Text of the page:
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Find all values of $x$ that satisfy the following equation:

$\sqrt{x+\sqrt{x+\sqrt{x+\ldots}}} =x\sqrt{x-\sqrt{x-\sqrt{x-\ldots}}}$

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2 Answers 2

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I think that the only valid solutions are

$x=0$ and $x=2$.

Reasoning

For the following purposes, we'll assume that the square root operator is a mapping from the non-negative real numbers to the non-negative reals. $x=0$ is a trivial solution so we'll assume, additionally, that $x>0$. In particular both sides of the equation are positive.
Let $A$ represent the left hand side and $xB$ the right hand side ($A$ and $B>0$).
Then $A$ satisfies $$A^2 - x = A$$ In other words $$ A = \frac{1 + \sqrt{1+4x}}{2}$$ where we've taken the positive sign in the solution to ensure $A>0$.
$B$ satisfies the equation $$x- B^2 = B$$ which means that $$B = \frac{-1 + \sqrt{1+4x}}{2} $$ Then overall, we have $$ \frac{1 + \sqrt{1+4x}}{2} = x \left( \frac{-1 + \sqrt{1+4x}}{2} \right)$$ or simplifiying $$\sqrt{1+4x} = \frac{x+1}{x-1} $$.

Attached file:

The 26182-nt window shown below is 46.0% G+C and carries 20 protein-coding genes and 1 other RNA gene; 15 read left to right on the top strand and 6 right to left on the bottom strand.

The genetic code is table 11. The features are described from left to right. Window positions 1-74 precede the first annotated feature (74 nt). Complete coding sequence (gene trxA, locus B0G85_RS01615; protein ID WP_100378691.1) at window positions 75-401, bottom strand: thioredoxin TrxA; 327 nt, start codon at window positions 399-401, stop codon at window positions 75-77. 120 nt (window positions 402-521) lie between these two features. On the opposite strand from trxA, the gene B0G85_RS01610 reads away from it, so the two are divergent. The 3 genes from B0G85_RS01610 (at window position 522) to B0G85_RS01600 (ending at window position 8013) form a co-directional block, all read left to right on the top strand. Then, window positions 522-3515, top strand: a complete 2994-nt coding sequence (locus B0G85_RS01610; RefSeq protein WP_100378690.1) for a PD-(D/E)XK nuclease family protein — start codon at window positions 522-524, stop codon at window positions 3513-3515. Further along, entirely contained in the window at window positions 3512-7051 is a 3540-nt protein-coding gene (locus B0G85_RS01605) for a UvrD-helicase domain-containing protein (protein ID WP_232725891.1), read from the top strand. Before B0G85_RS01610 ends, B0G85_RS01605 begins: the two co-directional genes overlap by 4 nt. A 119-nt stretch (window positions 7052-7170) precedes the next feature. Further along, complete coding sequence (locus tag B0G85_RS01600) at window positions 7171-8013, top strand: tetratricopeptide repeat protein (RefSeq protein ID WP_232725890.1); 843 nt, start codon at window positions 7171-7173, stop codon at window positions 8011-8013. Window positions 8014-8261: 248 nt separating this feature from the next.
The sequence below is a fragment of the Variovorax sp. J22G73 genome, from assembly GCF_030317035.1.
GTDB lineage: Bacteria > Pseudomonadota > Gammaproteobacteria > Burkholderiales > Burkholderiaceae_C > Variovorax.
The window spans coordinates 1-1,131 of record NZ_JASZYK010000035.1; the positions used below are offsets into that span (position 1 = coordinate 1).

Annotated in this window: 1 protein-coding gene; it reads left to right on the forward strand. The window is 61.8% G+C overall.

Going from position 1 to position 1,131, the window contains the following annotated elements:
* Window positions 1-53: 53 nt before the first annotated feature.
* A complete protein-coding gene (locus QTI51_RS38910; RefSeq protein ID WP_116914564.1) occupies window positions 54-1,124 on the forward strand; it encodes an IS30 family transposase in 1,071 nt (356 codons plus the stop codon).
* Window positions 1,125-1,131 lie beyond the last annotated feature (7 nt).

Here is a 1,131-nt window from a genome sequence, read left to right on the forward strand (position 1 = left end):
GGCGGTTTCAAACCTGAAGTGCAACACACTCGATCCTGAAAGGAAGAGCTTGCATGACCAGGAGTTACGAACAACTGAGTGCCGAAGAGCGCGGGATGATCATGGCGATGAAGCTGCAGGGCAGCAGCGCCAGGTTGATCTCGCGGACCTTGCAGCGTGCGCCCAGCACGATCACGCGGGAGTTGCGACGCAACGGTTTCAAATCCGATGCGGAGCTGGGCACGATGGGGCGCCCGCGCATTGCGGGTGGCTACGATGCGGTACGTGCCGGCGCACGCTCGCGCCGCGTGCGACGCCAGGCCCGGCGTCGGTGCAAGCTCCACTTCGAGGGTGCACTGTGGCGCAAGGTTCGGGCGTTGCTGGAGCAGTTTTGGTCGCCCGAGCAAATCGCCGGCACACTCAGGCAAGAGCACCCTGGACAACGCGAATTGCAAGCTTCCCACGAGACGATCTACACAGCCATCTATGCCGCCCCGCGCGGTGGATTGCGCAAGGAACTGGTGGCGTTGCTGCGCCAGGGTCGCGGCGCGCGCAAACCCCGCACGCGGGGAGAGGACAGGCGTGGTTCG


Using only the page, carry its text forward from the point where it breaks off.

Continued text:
Squaring both sides and multiplying across by $(x-1)^2$ we find that some terms cancel and we end up with $$4x^2 (x-2) = 0$$ which gives $x=2$ as the only other solution.
We must check this works with the equation above and, plugging it back in clearly gives a valid solution.
We must also check that $x=1$ is not a solution since we may be multiplying across by zero above but a quick check ensures us that this does not work.

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  • $\begingroup$ Very nicely solved and super quick! $\endgroup$ Jul 5 at 15:10
  • $\begingroup$ There are no additional solutions in the complex domain, as long as we assume the $\sqrt{}$ symbol means any consistent function satisfying $(\sqrt{z})^2 = z$ for all $z$, and if $z$ is a positive real number, so is $\sqrt{z}$. $\endgroup$
    – aschepler
    Jul 6 at 17:02
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One of the possible solutions is:

$x=0$

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